The Writer's World - some advice?

The Writing World is crazy but how did I get here? How did you get here? How do we welcome newcomers to this craziness?


I first became a writer when I was five, making my sister write down the thoughts that I just couldn't contain. I can't exactly pinpoint what inspired me because I was young and my childish imagination ran wild, but now I can have some guesses about it.

I write because I can and because I count this as my superpower. For a long time I dedicated my stories to its readers and when they didn't get the recognition I thought they deserved I nearly quit, deciding that the worth of my stories was based on view counts and comments and feedback. But it shouldn't have been, stories have to count for ourselves and then we let others in. Feedback is almost vital to improvement yes, but it does not equal worthiness. 

Phillip Pulman inspired me to read and a book called Indigo inspired me to write. I didn't like the latter book and I thought I could do it better - write the mermaids depicted better than a published author. I now look over what I wrote then and recognise how far I've grown. 

The first novel I ever completed - I Am - was inspired by a competition here on Movellas, asking us all to beat the cliches and from there Cassiopeia Turrow was born and her mission was cemented. Up There so High was born next, coming into fruition from a dream where my brain conjured one of the final battle scenes. It was wacky and crazy and exactly what my defintion of fantasy is. Fantasy is pushing the boundaries of reality, of letting our imagination have control of the rules and regulations of the world. 

Inspiration is everywhere. All we have to do is find it and shape it into the right form. Just half an hour before I was inspired by this video; VE Schwab, an author I have met and stumbled through conversations with, talking about searching for the right doors when it comes to writing.


But what do we do when we have an idea? You maybe have a character in mind or a line or a word, but what do we do then? 

I can't exactly tell you what to do because everybody is different. But usually how it works for me is asking questions about what we have just come up with. Why? How? When? The why allows my idea to run and suddenly I have another line that's connected, that allows its own questions to come into frution.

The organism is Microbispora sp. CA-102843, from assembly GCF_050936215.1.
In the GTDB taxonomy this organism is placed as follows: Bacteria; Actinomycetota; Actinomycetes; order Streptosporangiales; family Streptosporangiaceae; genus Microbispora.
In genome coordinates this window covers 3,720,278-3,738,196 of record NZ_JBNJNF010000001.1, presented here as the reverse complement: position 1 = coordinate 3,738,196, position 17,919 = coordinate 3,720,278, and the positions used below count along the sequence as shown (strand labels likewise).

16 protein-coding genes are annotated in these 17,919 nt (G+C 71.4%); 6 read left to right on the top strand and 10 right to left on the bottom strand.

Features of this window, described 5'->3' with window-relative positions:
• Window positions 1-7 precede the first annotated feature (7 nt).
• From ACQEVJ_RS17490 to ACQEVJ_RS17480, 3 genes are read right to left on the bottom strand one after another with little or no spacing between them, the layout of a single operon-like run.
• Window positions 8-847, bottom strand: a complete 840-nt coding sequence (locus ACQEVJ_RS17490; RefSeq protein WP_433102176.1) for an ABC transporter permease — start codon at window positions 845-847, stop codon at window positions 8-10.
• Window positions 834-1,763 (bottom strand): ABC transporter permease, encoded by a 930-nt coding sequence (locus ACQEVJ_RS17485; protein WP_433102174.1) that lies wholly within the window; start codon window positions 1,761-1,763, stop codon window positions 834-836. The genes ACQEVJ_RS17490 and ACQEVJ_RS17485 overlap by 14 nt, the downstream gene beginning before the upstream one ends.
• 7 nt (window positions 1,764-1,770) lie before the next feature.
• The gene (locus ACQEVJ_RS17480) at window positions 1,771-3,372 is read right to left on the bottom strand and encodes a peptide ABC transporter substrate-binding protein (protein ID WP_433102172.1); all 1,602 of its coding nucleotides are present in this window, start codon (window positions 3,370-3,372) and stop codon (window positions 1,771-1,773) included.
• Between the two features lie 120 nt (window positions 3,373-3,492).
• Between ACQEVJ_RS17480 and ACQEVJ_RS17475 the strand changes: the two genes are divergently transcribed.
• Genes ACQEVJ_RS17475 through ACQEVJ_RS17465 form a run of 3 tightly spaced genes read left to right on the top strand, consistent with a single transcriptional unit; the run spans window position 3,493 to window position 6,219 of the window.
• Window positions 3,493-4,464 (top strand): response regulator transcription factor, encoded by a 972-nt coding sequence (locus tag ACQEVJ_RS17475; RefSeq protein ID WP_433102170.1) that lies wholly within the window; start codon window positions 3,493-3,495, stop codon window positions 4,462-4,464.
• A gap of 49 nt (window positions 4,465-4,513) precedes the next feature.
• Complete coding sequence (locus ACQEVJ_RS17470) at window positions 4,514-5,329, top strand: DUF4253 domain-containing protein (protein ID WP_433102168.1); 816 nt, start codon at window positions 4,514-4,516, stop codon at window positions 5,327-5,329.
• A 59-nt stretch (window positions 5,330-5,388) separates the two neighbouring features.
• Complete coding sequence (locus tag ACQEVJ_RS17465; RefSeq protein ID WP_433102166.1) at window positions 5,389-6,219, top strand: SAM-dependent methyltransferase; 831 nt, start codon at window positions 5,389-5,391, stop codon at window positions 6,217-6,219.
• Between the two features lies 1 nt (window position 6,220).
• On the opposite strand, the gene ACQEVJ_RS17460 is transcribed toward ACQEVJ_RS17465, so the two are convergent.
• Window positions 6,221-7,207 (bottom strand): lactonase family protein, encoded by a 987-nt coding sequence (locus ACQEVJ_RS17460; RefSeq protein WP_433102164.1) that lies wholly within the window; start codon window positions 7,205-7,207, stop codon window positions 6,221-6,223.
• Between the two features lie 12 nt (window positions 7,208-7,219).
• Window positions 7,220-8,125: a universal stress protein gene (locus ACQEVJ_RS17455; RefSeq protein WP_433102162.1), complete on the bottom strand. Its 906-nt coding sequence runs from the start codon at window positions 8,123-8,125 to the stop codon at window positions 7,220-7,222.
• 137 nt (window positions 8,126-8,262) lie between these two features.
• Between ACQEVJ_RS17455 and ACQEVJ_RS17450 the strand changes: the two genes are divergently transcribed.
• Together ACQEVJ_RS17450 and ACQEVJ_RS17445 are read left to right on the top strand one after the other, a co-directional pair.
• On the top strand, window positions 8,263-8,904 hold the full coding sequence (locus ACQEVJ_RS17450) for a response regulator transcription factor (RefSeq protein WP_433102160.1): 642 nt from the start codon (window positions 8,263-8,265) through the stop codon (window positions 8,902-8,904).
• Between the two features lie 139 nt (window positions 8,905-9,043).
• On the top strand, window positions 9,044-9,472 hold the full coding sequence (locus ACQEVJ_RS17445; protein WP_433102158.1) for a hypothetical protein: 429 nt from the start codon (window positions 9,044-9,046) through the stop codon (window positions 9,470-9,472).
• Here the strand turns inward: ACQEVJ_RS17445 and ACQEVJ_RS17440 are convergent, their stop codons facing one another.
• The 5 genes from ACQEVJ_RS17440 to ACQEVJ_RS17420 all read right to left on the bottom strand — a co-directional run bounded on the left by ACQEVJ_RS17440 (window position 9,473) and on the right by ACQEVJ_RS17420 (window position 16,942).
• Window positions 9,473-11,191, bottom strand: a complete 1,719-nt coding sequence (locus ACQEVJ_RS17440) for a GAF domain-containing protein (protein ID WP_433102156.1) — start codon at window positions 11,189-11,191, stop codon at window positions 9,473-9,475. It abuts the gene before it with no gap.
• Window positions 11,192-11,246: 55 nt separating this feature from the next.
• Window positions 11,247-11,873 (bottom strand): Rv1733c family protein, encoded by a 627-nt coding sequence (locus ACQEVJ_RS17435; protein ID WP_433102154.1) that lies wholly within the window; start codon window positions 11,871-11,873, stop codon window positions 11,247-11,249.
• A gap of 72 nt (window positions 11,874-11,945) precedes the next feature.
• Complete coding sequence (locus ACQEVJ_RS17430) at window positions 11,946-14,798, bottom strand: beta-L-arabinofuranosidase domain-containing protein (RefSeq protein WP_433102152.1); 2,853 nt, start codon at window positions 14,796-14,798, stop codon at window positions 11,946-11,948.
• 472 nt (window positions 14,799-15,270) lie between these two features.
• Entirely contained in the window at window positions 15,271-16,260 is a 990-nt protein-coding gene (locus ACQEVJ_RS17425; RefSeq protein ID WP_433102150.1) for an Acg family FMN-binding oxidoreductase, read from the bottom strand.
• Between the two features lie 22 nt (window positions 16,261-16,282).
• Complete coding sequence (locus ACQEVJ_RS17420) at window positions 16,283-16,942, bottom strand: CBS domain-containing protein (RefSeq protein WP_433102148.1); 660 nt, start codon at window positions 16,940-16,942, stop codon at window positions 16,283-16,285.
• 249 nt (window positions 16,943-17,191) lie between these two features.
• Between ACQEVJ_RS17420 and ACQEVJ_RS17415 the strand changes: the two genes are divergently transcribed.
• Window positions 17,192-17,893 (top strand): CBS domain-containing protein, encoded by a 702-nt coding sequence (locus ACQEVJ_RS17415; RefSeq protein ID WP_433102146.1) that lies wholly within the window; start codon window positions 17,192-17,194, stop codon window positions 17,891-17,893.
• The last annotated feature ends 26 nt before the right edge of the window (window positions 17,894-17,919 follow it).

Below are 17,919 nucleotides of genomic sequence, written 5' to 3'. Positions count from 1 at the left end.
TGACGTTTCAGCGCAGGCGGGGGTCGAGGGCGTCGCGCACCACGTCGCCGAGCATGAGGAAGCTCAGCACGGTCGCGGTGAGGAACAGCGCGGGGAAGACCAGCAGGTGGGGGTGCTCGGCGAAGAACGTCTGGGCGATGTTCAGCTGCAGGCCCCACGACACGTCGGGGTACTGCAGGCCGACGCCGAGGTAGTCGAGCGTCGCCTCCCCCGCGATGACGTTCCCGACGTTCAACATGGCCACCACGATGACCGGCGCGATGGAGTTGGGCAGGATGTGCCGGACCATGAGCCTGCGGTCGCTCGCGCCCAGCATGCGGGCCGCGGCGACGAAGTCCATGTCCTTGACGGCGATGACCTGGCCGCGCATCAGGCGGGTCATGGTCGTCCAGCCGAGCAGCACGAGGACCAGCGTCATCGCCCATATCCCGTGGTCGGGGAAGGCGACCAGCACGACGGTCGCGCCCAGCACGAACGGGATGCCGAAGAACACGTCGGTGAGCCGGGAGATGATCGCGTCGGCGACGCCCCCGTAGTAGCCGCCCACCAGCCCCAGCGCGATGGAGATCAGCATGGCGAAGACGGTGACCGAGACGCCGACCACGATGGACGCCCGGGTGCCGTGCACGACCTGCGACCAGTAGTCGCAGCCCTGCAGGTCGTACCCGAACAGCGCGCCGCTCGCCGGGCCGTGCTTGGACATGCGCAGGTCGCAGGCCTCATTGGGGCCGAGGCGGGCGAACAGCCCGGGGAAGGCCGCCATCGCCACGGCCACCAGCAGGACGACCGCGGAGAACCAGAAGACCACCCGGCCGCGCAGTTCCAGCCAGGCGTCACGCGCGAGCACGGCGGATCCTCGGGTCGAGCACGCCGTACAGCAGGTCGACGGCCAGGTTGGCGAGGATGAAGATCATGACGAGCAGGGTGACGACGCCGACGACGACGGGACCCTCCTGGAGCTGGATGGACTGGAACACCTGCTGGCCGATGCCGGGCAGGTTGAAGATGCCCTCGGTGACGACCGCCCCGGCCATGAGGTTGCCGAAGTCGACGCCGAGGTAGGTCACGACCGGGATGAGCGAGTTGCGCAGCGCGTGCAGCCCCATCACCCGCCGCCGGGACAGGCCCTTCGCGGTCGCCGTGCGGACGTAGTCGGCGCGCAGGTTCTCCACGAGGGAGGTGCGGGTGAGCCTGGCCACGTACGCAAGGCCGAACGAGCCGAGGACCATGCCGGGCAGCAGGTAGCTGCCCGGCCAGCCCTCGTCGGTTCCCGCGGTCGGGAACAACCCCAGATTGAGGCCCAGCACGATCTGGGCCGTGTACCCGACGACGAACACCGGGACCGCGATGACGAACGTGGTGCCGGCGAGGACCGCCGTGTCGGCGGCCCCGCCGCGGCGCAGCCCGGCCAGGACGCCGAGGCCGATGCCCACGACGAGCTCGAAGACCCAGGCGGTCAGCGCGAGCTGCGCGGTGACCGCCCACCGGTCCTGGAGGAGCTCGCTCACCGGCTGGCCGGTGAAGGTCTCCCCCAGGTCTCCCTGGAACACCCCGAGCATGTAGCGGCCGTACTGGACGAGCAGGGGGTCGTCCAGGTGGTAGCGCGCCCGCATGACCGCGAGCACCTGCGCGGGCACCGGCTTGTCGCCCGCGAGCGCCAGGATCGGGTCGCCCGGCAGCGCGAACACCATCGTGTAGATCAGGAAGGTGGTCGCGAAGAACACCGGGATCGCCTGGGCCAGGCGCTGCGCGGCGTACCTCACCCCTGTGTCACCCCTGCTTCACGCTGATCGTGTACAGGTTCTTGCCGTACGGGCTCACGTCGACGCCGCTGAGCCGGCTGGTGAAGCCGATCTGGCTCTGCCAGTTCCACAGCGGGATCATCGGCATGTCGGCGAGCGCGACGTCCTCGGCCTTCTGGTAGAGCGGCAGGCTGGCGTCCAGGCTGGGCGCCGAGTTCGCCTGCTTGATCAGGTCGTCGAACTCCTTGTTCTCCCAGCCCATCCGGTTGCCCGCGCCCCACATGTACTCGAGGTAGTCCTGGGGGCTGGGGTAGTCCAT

I don't like to plan, I've never liked it because my ideas seem too busy and too important to sit there and plan indefinitely. I get the bare minimum and then I'm writing paragraphs chasing after the high that I get when the idea is completed and shown to other readers. But I've learned the downsides to it. Writing can appear rushed and inaccurate, not solid compared to what it could be, worlds could be half thought out through ignorance and characters less than they could be. 

In-depth planning may not be vital but it helps.

This time with the Mermaid project I'm rewriting I've sat down and started to plan, burrowing down the feeling of being rushed by writing out paragraphs that may help me on my journey. 

The website has helped immensely by plotting out universes and characters, their traits and locations, their habits and their ticks. I know I have a long road ahead of me but my goals will be reached. 

I know this because my old goals, the goals I thought only to be dreams, have been attained after many years.

When I was 13 and first starting on this site I never imagined my work would be read by anyone or loved by anyone, I never thought that Movellas would open doors for me. Five years later I have several novel-length projects completed - helped by Nanowrimo which allows me to set goals - and I've grown as a writer. 

But there's going to be setbacks. Actually, I don't call them that, I call them roadblocks. These are the things that stop us or hinder us from writing; writer's block, not feeling worthy enough, others opinions or just life in general. I promise myself that I will get over them, that there is another route I could take to get around this roadblock or that brute force will be enough. When this happens I write paragraphs that aren't connected with what I'm stuck with, I read and seek inspiration, I plan if I can and then I come back to it and I promise myself that I will write something even if it's just a sentence or a word. 

Something is better than nothing and as Patrick Ness said once to me; "You have to beat the blank page".

I set myself goals every day or every week and I write because I can because I am addicted to it now. These goals don't have to be finished they just have to be attempted. 

The life of a writer may be madness but it proves that we are able to be superheroes because our thoughts are powerful. Maybe that is the best drug, the best inspiration I could ever have. 

Good luck my fellow writers on your own journeys and adventures, go forth into the craziness and shout that you can do this. 


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